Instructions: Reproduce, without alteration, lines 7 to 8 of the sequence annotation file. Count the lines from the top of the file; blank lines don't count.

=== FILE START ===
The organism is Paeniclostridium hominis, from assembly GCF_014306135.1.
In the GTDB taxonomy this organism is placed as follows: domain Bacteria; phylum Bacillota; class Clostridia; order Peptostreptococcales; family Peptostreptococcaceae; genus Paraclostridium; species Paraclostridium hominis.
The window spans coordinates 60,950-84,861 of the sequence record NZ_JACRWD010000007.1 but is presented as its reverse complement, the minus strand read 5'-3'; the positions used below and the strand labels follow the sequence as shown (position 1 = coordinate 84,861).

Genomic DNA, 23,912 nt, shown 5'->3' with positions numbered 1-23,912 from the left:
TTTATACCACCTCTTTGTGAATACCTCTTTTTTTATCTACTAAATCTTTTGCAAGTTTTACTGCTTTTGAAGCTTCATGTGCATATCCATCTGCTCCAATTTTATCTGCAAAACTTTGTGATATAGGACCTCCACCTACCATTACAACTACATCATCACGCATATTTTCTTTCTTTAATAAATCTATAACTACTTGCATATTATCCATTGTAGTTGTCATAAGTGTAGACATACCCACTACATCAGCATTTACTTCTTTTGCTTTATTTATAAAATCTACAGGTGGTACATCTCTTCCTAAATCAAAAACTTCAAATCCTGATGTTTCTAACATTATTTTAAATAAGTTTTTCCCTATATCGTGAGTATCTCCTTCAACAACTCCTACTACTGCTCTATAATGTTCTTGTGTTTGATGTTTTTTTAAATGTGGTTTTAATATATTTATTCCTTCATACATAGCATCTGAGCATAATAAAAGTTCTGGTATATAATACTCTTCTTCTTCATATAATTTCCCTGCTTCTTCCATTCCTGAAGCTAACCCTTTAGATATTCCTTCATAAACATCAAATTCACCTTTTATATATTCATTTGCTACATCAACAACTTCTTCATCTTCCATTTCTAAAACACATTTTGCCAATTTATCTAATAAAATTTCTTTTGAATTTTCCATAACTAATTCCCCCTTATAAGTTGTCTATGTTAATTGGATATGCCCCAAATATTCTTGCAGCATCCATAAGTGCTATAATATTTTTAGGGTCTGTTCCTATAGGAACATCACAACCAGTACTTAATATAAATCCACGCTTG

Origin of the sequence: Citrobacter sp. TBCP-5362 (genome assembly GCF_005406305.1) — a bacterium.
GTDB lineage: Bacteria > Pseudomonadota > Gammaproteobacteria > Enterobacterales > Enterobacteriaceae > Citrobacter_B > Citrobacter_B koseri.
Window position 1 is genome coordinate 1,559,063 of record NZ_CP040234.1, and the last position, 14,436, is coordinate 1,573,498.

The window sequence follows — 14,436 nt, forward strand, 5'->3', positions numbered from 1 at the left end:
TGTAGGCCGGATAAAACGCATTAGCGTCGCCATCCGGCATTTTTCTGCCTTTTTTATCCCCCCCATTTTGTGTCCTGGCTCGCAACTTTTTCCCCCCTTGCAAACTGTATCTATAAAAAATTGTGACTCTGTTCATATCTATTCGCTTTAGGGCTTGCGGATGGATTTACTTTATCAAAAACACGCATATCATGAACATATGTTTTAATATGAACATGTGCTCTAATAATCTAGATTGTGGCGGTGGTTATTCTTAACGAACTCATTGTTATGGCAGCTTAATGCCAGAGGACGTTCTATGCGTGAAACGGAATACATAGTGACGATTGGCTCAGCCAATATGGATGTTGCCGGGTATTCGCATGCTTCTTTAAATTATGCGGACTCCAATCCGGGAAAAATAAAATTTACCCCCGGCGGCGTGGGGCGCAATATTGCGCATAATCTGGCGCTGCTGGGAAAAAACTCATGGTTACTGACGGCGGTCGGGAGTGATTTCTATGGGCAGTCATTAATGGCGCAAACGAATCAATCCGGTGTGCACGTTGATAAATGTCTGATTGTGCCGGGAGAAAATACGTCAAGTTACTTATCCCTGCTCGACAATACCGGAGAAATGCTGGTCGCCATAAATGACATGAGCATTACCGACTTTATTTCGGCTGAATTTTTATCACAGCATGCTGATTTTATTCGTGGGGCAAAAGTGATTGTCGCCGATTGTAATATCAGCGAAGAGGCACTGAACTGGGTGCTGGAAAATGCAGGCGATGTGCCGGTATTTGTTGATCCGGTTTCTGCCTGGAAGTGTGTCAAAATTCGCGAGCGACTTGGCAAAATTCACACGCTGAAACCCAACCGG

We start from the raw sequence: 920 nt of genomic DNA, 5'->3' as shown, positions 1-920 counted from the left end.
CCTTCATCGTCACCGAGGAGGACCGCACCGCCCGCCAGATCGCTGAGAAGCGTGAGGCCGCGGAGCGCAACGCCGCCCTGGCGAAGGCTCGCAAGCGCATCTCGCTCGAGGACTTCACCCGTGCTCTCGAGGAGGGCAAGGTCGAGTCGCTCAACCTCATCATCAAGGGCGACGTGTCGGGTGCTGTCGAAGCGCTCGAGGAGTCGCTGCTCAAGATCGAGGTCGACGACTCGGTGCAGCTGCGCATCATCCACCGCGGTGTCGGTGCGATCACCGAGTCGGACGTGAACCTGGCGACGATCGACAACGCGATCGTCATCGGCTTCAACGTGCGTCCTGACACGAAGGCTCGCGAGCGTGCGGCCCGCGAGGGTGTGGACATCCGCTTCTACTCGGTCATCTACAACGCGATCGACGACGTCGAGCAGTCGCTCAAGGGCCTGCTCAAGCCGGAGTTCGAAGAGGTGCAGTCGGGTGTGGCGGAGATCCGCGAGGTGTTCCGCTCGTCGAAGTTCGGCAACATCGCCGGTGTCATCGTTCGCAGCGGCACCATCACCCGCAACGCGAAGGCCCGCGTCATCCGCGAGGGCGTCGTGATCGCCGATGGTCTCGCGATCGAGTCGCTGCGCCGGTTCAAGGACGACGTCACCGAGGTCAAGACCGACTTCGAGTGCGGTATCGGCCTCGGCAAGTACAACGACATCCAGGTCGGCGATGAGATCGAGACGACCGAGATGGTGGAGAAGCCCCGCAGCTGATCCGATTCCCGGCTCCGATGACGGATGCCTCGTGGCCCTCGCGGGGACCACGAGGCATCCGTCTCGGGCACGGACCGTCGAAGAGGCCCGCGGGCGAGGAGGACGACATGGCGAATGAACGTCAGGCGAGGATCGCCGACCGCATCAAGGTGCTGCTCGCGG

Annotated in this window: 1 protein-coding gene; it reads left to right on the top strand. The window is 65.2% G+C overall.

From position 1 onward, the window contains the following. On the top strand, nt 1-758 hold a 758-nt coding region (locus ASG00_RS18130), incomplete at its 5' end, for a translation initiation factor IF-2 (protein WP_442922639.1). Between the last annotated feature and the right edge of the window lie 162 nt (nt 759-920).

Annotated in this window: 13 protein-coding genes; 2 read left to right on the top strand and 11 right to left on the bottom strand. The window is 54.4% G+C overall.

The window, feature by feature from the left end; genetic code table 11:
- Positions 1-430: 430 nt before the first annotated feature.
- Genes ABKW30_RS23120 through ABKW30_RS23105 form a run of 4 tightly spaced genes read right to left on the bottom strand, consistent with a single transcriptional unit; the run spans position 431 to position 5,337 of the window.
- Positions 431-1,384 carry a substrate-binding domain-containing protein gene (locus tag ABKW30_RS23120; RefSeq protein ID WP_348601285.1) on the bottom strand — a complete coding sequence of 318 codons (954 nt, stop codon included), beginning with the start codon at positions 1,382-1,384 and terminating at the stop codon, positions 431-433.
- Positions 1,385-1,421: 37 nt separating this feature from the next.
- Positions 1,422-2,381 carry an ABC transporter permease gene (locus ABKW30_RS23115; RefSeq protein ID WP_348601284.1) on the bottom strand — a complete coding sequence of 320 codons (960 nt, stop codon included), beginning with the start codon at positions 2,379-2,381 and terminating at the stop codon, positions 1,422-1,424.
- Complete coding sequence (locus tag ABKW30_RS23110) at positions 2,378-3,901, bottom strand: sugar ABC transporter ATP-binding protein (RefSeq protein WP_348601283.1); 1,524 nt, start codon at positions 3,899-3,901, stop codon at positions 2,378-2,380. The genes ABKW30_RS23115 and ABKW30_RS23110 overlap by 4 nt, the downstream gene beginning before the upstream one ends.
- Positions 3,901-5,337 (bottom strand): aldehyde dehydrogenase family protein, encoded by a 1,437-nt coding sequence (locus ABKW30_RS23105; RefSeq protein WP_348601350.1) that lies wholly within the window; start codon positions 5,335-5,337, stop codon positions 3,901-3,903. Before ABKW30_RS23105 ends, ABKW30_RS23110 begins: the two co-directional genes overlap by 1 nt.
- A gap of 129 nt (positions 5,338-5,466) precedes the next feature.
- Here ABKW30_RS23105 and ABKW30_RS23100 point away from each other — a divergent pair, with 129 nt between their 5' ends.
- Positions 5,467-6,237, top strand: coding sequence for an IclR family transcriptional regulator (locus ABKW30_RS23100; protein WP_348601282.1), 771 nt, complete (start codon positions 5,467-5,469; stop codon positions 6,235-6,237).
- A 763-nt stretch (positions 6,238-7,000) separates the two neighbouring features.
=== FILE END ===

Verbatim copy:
GTDB lineage: Bacteria > Pseudomonadota > Gammaproteobacteria > Enterobacterales > Enterobacteriaceae > Citrobacter_B > Citrobacter_B koseri.
Window position 1 is genome coordinate 1,559,063 of record NZ_CP040234.1, and the last position, 14,436, is coordinate 1,573,498.